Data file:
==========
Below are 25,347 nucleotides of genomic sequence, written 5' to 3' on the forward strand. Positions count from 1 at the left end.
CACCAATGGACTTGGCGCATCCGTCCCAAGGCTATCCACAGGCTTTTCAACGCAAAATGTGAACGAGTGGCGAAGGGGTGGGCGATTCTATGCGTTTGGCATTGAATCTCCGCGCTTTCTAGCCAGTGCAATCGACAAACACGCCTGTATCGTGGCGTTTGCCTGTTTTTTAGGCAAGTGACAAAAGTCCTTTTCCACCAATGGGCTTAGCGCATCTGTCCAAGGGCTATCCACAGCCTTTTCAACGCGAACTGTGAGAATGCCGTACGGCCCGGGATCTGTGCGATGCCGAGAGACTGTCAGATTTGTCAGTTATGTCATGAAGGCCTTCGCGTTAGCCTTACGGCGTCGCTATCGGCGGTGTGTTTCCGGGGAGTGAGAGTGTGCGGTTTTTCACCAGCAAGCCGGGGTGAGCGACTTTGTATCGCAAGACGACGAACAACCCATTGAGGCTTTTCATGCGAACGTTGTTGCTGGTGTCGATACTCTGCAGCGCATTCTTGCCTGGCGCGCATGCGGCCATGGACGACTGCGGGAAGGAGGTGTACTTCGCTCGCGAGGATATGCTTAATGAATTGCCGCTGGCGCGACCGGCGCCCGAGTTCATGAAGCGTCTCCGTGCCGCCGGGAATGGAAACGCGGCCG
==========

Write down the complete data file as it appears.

Below are 25,347 nucleotides of genomic sequence, written 5' to 3' on the forward strand. Positions count from 1 at the left end.
CACCAATGGACTTGGCGCATCCGTCCCAAGGCTATCCACAGGCTTTTCAACGCAAAATGTGAACGAGTGGCGAAGGGGTGGGCGATTCTATGCGTTTGGCATTGAATCTCCGCGCTTTCTAGCCAGTGCAATCGACAAACACGCCTGTATCGTGGCGTTTGCCTGTTTTTTAGGCAAGTGACAAAAGTCCTTTTCCACCAATGGGCTTAGCGCATCTGTCCAAGGGCTATCCACAGCCTTTTCAACGCGAACTGTGAGAATGCCGTACGGCCCGGGATCTGTGCGATGCCGAGAGACTGTCAGATTTGTCAGTTATGTCATGAAGGCCTTCGCGTTAGCCTTACGGCGTCGCTATCGGCGGTGTGTTTCCGGGGAGTGAGAGTGTGCGGTTTTTCACCAGCAAGCCGGGGTGAGCGACTTTGTATCGCAAGACGACGAACAACCCATTGAGGCTTTTCATGCGAACGTTGTTGCTGGTGTCGATACTCTGCAGCGCATTCTTGCCTGGCGCGCATGCGGCCATGGACGACTGCGGGAAGGAGGTGTACTTCGCTCGCGAGGATATGCTTAATGAATTGCCGCTGGCGCGACCGGCGCCCGAGTTCATGAAGCGTCTCCGTGCCGCCGGGAATGGAAACGCGGCCG